Fasting With Food
The Big Idea
You can nourish your body during a fast with the fasting mimicking diet. Though ‘fasting’ and ‘food’ appear to be mutually exclusive, research shows that you can get nearly the same benefit of fasting by substantially lowering your calories and specific macronutrients for just under a week. This concept is also known as the Fasting Mimicking Diet (FMD).
Fasting with food is ideal for people who have struggled with normal fasting.. But where the Fasting Mimicking Diet truly shines is its ability to reproduce the same benefits of prolonged fasts – enhanced autophagy, ketosis, and cellular rejuvenation – without a person having to endure the hunger pangs and potential medical risks.
What it is
Invented by Valter Longo out of the University of Southern California, one type of Fasting Mimicking Diet is five consecutive days of significant calorie and macronutrient reduction each month. You can expect to eat around less than 50% of your normal daily food intake when comparted to 2000kcal diet. But don’t worry: this diet was scientifically formulated with the perfect ratio of fats, proteins, and carbs to keep hunger cravings at bay.
The FMD is different than every other fasting method in that your calories are purposefully restricted, and even your food is selected for you. You can expect to nosh on kale crackers, soups, olives, nutrition bars, teas, micronutrient supplements, and even dessert bars.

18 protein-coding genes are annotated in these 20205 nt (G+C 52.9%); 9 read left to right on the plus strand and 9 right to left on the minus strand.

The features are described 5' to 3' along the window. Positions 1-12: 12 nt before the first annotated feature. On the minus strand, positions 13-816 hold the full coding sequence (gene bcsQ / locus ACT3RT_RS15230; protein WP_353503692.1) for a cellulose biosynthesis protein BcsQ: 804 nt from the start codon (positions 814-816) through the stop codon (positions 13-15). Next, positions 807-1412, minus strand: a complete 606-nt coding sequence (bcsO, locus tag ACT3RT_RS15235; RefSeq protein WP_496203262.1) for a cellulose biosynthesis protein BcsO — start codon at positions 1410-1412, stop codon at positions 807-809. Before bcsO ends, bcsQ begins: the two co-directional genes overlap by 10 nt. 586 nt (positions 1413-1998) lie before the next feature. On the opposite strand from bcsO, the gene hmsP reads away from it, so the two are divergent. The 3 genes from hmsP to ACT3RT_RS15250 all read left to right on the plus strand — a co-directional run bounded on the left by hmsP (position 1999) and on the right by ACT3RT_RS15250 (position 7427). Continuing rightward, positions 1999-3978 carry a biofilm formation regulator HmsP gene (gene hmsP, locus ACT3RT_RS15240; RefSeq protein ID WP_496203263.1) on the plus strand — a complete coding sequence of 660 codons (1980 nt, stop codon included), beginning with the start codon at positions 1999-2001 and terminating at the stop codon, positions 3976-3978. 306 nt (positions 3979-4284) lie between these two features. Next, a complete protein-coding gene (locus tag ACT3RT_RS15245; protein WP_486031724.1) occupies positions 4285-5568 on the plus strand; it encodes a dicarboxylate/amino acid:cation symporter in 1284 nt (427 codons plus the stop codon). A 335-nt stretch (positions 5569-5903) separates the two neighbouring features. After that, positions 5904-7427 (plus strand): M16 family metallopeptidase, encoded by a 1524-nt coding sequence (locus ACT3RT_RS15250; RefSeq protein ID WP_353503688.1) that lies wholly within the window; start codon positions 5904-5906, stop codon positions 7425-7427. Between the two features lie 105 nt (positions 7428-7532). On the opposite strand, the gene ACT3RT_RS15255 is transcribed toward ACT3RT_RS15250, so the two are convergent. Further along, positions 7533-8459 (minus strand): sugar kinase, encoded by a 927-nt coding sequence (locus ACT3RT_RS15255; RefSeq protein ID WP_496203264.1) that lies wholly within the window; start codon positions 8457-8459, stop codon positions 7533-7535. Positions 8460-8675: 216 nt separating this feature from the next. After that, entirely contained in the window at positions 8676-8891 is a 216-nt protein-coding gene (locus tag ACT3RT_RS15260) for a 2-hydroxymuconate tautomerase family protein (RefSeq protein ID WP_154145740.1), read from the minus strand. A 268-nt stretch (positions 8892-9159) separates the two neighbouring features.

Once the five days of FMD are over, a person reverts to normal, healthy eating.
Scientific studies and clinical trials have found that fasting with food is beneficial for both animals and humans in many ways.
In animal models, the Fasting Mimicking Diet, along with doses of vitamin C, is proven to sensitize specific types of cancer cells to chemotherapy while increasing the stress tolerance of healthy cells.
In one form or another, stress is what kills healthy brain cells. The FMD’s ability to increase a cell’s resistance to stress is one way that it can potentially prevent neurodegenerative diseases. But studies in mice show that short-term fasting increases autophagy in brain cells, too, which could indicate a powerful brain-protective effect in humans. (More research is needed to confirm this.)
Other studies showed neurogenesis – actual growth of new brain cells – in older mice.
Regeneration and longevity
A study on mice showed that the FMD increased longevity, rejuvenated the immune system, and increased stem cell counts – the lack of which is thought to be related to the aging process. The researchers also saw a decrease in belly fat and bone mineral loss in the FMD group.
In a large clinical trial, three cycles of the Fasting Mimicking Diet were enough lower the indicators of diseases including cancer, diabetes, and cardiovascular disease. Here were some of the improved markers:
» lower blood pressure
» lower fasting blood glucose levels
» improved triglycerides
» decreased insulin-like growth factor 1 (IGF-1) – an indication of inflammation